Get the most out of your money and feel more financially secure.
If you're in crisis or struggling to make ends meet, see urgent help with money.
Where to start: money in versus money out
A good way to start managing your money is to look at what's coming in versus what's going out.
Look at your income
Work out how much money you have coming in. This could be money from your wages, a pension, government benefit or payment, or income from investments.
If you're unsure, look at your payslip or bank account each week or each fortnight.
Track your spending
To see how much money is going out, track what you spend over one or two weeks. Include every transaction, no matter how small. See track your spending for easy ways to do this.
This will give you a clear view of where your money is going.
Separate needs from wants
Use the information you've gathered about your 'money out' to decide which things are your 'needs'. These are the essential items you need to live, such as your accommodation or electricity.
Everything that is not a need is a 'want'. These are things you could live without. You could choose to save the money you spend on these things, or you could redirect it to where you need it more.
If you do cut back on wants, look for other things to make you happy that don’t involve spending money. See simple ways to save money for ideas.
Think about what you spend
Knowing exactly how much you pay for things means you can look for better deals. See where you can save — on everything from groceries and clothes to phone plans and electricity rates.
Think about what you want to do with your money. By setting a goal, such as paying off a debt or saving for emergencies, you're more likely to spend less.
Get financial support
The Australian Government, state and territory governments and community organisations offer financial support for people on low incomes or experiencing hardship.
Government payments, benefits and concessions
Use the Centrelink Payment and Service Finder to see the payments and services you may be eligible for.
You can also visit these websites to find out about government financial assistance:
- For a guide to available Australian Government payments, see the Services Australia website.
- For housing, aged care and disability services, see benefits and payments and concessions, allowances and supplements on the Department of Social Services website.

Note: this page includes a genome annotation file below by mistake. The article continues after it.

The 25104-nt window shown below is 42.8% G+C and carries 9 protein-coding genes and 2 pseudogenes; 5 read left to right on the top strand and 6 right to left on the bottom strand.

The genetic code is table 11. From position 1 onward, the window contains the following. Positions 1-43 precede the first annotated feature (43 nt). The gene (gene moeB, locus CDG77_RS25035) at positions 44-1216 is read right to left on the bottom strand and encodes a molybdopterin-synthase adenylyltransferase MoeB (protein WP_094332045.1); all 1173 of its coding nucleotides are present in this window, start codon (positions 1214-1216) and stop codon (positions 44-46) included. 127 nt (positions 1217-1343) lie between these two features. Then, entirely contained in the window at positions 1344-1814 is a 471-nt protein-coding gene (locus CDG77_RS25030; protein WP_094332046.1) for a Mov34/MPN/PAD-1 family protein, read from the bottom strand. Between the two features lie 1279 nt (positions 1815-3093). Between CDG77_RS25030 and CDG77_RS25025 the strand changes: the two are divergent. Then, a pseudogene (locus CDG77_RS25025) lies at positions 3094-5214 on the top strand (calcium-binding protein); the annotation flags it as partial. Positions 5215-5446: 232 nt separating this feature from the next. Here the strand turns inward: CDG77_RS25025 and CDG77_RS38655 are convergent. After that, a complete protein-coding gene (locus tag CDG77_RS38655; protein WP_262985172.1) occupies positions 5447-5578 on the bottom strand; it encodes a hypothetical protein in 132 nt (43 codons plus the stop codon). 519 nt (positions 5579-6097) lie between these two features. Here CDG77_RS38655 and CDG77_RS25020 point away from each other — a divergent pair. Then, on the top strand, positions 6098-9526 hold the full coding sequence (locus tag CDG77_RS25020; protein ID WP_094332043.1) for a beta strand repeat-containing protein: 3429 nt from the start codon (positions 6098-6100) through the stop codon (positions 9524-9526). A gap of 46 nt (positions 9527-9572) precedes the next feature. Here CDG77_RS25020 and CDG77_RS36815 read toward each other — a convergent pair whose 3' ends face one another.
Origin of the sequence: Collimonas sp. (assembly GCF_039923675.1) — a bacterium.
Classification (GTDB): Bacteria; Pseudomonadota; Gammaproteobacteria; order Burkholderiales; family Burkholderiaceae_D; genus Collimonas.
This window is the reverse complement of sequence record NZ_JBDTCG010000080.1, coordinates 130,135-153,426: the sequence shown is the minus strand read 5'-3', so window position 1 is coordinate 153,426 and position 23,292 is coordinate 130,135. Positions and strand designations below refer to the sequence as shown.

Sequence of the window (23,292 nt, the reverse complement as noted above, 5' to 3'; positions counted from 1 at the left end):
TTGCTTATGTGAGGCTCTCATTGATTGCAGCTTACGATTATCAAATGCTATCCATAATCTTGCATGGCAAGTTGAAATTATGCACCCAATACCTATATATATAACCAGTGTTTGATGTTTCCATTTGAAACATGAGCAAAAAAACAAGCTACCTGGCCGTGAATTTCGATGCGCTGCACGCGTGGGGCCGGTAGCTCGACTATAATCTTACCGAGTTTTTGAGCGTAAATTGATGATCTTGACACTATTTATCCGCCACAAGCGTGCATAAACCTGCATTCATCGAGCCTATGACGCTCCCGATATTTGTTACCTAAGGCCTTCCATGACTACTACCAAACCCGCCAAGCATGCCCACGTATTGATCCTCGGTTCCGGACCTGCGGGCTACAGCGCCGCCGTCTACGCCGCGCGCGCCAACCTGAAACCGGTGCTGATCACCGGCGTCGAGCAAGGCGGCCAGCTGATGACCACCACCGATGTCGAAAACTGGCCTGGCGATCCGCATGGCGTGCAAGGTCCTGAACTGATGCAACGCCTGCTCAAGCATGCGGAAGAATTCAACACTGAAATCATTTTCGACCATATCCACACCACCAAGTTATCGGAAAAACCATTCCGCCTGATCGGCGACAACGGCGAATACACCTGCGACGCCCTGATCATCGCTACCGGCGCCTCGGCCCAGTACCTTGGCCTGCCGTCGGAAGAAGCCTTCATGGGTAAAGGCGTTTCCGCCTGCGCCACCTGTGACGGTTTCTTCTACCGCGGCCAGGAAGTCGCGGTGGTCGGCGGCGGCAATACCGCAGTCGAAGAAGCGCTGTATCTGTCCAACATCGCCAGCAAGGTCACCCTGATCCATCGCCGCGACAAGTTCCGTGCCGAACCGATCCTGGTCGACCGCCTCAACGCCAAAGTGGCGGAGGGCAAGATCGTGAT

- For concessions to help you meet the cost of living, for example, discounts on your bills, see government concessions on the australia.gov.au website.
Support from community organisations
Some community organisations offer lower cost financial products for people on a low income:
- For low-interest or no-interest loans, see No Interest Loan Scheme (NILS).
- For cheaper and simpler car and home insurance, see Good Insurance.
- For cheaper household whitegoods and electronics, see Good2GoNow.
Financial counselling and help
If you need help managing your money, contact a financial counsellor. They can show you how to budget and manage your debts, and how to deal with other money problems.
For free general financial help, such as budgeting or preparing for retirement, you can contact the Financial Information Service (FIS).
Smooth your bills
Knowing when expenses are due can help you plan and stay in control of your money.
Use your bills and bank statements to mark the due dates and amounts on a calendar. Add them up to work out how much you'll need to put aside each payday to cover bills when they are due.
Pay bills in instalments
Contact your utility and other providers to ask about 'bill smoothing'. This means paying smaller amounts more often (for example, fortnightly or monthly), instead of paying in one go.
If you have overdue utility bills, you can contact your service provider to find out your options.
If you get a Centrelink payment from Services Australia, you can use their free Centrepay service.
You can ask them to take a small amount of money from your payment to pay regular bills, such as rent. This can make managing your bills easier.
Start a savings habit
Once you have your money under control, try to start saving. Having some money set aside can be useful when unexpected or urgent things come up.
Try the Saver Plus program
Saver Plus helps people on low incomes to save and to improve their financial skills.
You set a savings goal, and when you reach it, the amount is matched (up to $500).
Open a high-interest savings account and set up an automatic transfer from your everyday account on the day you get paid.
Nikita looks at her spending
Nikita is a single mum on a low income. She was finding that she was always running out of money before her next payday. This made it hard if she got an unexpected bill, and it made her quite anxious about money.
She decided to look for ways to improve her situation. She started by being more aware of her spending.
'I was amazed at how much we were spending on small, unnecessary items that quickly added up. By planning meals ahead and cooking at home, I managed to build some savings. It was hard, but it's a relief to know I can manage if my car needs repairs or if one of my kids needs something for school.'